What does make sense is that the contractor deaths were drawing attention away from what Kos felt was the appropriate lesson: we shouldn't be in Iraq. Military deaths are worth more in that analysis because while soldiers chose to be in the military, predominantly the choice wasn't made with the Iraq war in mind. Contractors, on the other hand, specifically signed up for Iraq.

Another way to look at it is that the involuntary nature of the soldiers' service saves them from the "taint" of Kos' vision of an evil war. Contractors have no such shield and are thus "tainted". Ultimately, this means Kos believes it is just that volunteers die.

I think he tries to justify all this by dragging in the negative connotations of the term "mercenary". To recognize this, consider what your emotional reaction is to the term, and see if any of the images apply to his usage. Mine certainly don't. I envision peoplebeing used to commit atrocities since they have no relationship to the populace. This certainly has no bearing on men who were guarding food shipments.

Posted by: mj at April 7, 2004 at 10:59 AM

Unfortunately your analysis (or what you speculate may be Kos's analysis) falls apart due to the fact that soldiers are not in the military "involuntarily." They may have no choice where they are sent once they sign up, but they can't say they didn't know that one of the risks of this particular career is the possibility of being killed in battle.

Posted by: Andrea Harris at April 7, 2004 at 12:42 PM

I have one objection to the item only: moral equivalence.

It is time to nuke Mecca, and they can do in Fallujah also while on that milk run.

Posted by: d at April 7, 2004 at 01:01 PM

I disagree. As I explained, (most) soldiers volunteered without knowing specifically that they would end up in Iraq. The issue isn't about accepting risk of death. The issue is whether the person chose to fight this (immoral) war. The choice to join the military isn't immoral, only the choice to fight this particular war.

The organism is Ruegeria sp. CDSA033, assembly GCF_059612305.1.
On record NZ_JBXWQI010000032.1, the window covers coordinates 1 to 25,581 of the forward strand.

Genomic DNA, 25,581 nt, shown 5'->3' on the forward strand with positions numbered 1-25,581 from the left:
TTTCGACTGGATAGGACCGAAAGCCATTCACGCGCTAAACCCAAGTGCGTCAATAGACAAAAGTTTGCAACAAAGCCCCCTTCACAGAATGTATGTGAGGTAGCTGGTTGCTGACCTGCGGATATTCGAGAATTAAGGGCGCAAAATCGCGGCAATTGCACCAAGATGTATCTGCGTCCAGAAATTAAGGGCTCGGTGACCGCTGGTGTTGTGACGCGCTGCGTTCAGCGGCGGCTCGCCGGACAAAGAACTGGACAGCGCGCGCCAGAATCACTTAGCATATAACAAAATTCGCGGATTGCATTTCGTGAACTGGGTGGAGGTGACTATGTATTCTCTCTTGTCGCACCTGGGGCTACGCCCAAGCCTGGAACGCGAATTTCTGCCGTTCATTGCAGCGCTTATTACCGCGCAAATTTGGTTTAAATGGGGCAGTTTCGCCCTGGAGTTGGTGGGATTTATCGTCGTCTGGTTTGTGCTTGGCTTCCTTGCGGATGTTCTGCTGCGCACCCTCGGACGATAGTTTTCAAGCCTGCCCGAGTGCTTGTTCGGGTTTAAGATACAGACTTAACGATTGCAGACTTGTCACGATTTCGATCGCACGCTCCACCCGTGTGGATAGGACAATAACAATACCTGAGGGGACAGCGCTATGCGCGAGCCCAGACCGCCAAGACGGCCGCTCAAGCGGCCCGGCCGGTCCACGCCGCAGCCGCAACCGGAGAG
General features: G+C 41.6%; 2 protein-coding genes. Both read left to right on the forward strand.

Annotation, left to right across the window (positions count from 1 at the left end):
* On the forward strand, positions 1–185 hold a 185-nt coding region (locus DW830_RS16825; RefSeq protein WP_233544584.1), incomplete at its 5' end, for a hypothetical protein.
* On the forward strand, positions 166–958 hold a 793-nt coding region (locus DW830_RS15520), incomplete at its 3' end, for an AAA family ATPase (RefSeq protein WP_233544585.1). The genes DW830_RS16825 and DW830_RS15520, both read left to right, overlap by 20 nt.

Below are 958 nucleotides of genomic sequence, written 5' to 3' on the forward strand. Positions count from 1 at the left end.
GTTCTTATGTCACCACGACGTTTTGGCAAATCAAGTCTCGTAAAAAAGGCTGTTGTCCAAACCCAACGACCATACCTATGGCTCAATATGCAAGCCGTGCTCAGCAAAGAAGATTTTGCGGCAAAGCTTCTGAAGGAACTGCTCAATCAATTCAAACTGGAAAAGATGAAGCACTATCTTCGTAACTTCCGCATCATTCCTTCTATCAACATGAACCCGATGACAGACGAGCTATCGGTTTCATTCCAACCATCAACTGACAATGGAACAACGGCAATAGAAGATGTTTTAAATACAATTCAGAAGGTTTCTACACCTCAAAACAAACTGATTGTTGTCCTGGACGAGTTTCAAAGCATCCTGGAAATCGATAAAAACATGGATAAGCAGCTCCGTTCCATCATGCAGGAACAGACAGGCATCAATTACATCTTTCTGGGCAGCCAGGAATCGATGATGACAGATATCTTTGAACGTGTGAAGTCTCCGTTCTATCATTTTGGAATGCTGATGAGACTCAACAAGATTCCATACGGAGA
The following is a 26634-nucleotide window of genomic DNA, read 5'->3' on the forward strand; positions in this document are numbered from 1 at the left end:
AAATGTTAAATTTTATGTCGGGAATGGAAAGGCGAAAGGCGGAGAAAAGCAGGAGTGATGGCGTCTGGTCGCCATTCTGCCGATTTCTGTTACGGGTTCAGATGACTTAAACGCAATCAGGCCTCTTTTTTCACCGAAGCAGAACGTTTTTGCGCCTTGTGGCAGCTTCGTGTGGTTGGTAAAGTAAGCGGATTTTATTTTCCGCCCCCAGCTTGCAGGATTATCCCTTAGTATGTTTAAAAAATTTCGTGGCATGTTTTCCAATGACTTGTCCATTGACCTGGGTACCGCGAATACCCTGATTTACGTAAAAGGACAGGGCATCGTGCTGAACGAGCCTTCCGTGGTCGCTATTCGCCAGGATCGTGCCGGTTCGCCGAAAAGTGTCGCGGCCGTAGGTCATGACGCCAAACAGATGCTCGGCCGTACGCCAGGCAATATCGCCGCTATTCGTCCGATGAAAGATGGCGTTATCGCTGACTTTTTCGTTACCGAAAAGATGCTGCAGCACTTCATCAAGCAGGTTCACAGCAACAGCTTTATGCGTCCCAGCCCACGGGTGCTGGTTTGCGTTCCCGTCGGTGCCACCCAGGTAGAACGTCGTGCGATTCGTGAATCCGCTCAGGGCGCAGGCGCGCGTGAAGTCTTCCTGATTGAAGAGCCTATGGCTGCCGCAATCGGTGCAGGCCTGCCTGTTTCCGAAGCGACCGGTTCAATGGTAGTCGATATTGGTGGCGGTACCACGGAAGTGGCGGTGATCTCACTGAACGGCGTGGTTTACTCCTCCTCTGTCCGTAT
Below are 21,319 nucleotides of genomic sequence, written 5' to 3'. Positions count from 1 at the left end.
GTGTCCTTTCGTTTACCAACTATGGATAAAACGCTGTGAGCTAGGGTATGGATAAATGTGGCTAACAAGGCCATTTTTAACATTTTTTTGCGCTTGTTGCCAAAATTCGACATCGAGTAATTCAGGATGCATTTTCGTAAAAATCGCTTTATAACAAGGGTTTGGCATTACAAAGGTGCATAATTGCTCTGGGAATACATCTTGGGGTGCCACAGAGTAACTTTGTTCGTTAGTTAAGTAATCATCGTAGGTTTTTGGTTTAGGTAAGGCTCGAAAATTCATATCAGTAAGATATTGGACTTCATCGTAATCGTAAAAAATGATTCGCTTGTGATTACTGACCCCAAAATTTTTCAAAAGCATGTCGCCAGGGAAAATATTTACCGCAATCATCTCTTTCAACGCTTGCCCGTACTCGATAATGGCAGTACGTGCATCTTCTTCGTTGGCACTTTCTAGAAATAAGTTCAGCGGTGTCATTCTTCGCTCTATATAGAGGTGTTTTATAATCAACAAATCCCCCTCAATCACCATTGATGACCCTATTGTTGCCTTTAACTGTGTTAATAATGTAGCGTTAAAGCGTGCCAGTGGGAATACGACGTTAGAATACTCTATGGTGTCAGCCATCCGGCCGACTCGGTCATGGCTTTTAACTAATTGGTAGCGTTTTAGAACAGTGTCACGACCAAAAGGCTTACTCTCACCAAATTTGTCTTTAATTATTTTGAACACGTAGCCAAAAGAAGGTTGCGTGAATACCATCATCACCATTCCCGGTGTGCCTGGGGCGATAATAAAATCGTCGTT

Posted by: mj at April 7, 2004 at 01:09 PM

You are wrong mj.
When someone enlists, they do so fully cognisant of the fat that they are paid to prepare for war, any war, their own view on any war which might arise in their time in service is irrelevant to that fat as also to:

They signed, they agrred to serve as ordered, they freely take, in return, the pay which, as with other things not so worthy like social welfare, natioanl socialisto medicare, emoluments, subsidies and other benefits of that contract.

An example is the sailors, RAAN, who deserted ship claiming they disgreed with that war, Gulf War I, and are entitled to be loosed of their freely contracted obligations. Rubbish, they should have been court martialled on quite a few counts including the some of the gravest: desertion; desertion , so cowardice before the face of the enemy.

The fact is, mj, many who enlist do so not just on the spur of the moment but, even though inclined, after much consideration of what is entailed , before they sign up.

There is another important dimension to why servicemen cannot arbitrarily decide which war they will or will not fight in: moral responsibilty: that accrues to the govt. of the day.

On the other hand, having enlisted , a servicemen has thus stated they are not only prepared to go to war, they are prepared to do what that entails, kill others of the enemy. So, those servicemen who cry they are repressed because they forced to fight in wars they disapprove of, are also hypocrites. If they find one war immoral, they must do so of every war because, every war they might have to fight in is the term of their contract. They should, at the least, be dishonourably discharged and accrued pay not handed over and not least because such fuckwits have just wasted more of real taxpayers hard earned money: such servicemen are not hoinopurable, they are userers.